These guidelines are also sought to enable service of summons and warrant on NRI husbands electronically through email, whatsapp and the like. Since women have to suffer physically, mentally and financially too, the petitioners sought free legal aid to them and a scheme for financial support as women lose their jobs after marriage to NRI men based outside the country.

Surabhi Aggarwal

Senior Associate

The Indian Lawyer

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The popular Pao Bhaji advertisement starring Amitabh Bachchan and two junior artists has drawn flake from the Bar Council of Delhi for using lawyer’s attire in a television commercial. The Bar Council of Delhi has issued a legal notice on 31.10.2018 to Amitabh Bachchan and Everest Masala and also served the same on YouTube and Zee News where the advertisement has been seen.

The notice, issued by the Bar Council of Delhi chairman KC Mittal, to the actor stated, “You are informed that lawyer’s attire is prescribed exclusively for the court and the same is not permitted to be used for any advertisement, much less commercial advertisement.”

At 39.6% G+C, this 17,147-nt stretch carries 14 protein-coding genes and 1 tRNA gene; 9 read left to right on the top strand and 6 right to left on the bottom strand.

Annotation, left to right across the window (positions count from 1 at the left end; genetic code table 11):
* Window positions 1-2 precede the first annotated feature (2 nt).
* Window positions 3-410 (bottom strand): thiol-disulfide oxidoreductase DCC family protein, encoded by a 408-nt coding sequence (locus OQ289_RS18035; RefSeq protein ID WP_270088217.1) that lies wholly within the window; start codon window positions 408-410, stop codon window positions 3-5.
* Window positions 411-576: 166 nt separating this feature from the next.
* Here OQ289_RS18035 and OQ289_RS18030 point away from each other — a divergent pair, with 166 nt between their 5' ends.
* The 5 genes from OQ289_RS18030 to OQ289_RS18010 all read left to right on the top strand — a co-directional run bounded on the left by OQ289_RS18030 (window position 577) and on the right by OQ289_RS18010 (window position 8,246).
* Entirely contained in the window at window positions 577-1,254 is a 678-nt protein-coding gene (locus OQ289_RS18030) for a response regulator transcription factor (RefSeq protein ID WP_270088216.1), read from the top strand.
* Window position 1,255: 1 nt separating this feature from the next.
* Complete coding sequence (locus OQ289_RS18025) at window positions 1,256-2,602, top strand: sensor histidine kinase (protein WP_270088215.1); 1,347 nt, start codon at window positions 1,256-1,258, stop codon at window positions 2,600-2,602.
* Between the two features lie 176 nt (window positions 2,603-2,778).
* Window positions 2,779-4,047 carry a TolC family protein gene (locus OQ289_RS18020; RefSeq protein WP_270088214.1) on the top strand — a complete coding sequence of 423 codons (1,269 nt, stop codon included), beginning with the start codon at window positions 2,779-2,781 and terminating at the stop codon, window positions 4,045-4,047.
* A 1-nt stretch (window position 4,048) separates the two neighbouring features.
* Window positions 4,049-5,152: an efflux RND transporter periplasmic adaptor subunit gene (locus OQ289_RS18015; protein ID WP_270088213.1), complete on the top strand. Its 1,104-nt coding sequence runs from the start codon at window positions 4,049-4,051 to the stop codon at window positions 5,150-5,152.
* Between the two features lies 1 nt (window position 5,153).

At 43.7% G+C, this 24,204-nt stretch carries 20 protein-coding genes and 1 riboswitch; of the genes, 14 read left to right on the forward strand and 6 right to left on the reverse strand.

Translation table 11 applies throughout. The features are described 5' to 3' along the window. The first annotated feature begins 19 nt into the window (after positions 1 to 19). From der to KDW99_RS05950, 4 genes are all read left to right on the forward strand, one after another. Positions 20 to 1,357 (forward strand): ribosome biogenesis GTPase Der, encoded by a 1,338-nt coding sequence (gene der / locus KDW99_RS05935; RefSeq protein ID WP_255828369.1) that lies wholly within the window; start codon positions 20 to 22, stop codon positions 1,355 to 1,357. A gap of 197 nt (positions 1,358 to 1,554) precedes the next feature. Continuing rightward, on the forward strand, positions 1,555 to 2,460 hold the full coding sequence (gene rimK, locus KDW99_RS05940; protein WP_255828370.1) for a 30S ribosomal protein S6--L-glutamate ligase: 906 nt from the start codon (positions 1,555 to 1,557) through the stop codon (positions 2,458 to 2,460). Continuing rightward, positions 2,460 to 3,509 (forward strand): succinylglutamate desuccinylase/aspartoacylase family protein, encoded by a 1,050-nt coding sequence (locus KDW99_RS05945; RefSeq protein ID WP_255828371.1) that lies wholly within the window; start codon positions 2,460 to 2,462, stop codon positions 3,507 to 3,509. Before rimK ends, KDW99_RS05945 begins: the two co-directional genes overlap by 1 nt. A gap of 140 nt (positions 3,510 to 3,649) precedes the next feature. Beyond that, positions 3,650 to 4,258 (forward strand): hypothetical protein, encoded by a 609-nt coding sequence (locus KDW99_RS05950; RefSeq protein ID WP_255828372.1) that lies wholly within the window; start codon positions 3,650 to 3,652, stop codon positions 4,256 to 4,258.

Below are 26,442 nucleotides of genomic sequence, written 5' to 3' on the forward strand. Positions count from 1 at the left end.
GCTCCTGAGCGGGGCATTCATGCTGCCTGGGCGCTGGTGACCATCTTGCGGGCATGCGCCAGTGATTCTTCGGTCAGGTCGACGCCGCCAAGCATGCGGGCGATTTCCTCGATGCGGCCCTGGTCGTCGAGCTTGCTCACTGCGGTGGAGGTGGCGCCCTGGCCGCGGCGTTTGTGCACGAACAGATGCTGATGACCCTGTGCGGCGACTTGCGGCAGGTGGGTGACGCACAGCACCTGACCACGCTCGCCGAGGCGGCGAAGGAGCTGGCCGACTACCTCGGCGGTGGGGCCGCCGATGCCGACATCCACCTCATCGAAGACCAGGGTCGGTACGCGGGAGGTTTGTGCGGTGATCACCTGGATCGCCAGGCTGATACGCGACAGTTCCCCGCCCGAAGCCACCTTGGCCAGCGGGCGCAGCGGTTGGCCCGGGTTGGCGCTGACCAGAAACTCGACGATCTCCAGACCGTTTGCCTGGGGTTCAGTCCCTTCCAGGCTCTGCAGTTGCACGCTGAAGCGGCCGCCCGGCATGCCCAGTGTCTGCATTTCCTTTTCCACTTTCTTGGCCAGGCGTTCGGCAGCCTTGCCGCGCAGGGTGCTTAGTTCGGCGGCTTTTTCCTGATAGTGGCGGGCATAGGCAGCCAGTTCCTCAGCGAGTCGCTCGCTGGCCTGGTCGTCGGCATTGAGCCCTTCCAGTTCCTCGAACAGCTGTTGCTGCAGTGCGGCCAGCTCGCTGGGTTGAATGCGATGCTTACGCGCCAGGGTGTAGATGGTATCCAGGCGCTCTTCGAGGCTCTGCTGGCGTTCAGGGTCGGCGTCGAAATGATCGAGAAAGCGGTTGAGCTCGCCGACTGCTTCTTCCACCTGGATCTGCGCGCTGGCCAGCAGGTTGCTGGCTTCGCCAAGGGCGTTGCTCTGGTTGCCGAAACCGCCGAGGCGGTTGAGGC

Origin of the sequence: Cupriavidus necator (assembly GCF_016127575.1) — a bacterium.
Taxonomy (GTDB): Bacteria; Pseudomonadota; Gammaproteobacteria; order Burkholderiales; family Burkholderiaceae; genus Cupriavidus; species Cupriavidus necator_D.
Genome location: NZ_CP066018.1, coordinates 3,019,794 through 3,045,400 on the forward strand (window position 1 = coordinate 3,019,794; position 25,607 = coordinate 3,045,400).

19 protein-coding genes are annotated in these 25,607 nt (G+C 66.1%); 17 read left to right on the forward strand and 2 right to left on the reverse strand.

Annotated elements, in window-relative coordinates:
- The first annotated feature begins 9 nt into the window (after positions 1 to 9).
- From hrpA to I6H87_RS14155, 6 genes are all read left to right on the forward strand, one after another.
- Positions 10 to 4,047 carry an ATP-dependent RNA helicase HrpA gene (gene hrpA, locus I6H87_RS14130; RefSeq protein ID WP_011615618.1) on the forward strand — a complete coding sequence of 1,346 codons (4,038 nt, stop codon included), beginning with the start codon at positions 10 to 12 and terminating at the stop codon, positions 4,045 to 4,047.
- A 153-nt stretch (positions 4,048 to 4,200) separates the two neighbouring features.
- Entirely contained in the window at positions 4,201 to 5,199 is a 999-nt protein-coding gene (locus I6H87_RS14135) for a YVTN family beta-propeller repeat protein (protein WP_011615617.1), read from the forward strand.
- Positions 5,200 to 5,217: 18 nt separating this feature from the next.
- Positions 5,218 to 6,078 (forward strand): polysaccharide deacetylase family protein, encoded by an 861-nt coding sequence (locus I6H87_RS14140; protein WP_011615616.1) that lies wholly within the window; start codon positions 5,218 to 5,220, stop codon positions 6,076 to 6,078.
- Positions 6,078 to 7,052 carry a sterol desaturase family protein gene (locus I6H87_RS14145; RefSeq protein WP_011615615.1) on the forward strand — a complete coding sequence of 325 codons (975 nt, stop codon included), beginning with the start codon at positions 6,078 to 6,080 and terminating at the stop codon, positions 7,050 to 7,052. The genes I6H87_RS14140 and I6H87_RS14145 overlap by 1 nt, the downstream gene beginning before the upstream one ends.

It further said, “This has undermined the dignity of the legal profession. You have failed to take due precaution before using the attire of lawyer for advertisement and are liable for legal action for telecasting the advertisement without any authority.”


The Bar Council of Delhi has asked the opposite parties to “immediately stop all such advertisement and also give an undertaking, to be furnished within 10 days, to the Bar Council of Delhi, Bar Council of India and other State Bar Councils that the lawyers’ attire shall not be used to any advertisement in future” and warns of action in case of any violation in the future.


Surabhi Aggarwal

Senior Associate

The Indian Lawyer

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The Supreme Court has held in the case of North East Karnataka Road Transport Corporation vs. Smt. Sujatha, that the interest on compensation amount is to be levied from the date of accident, and not from the date of the adjudication of the Award.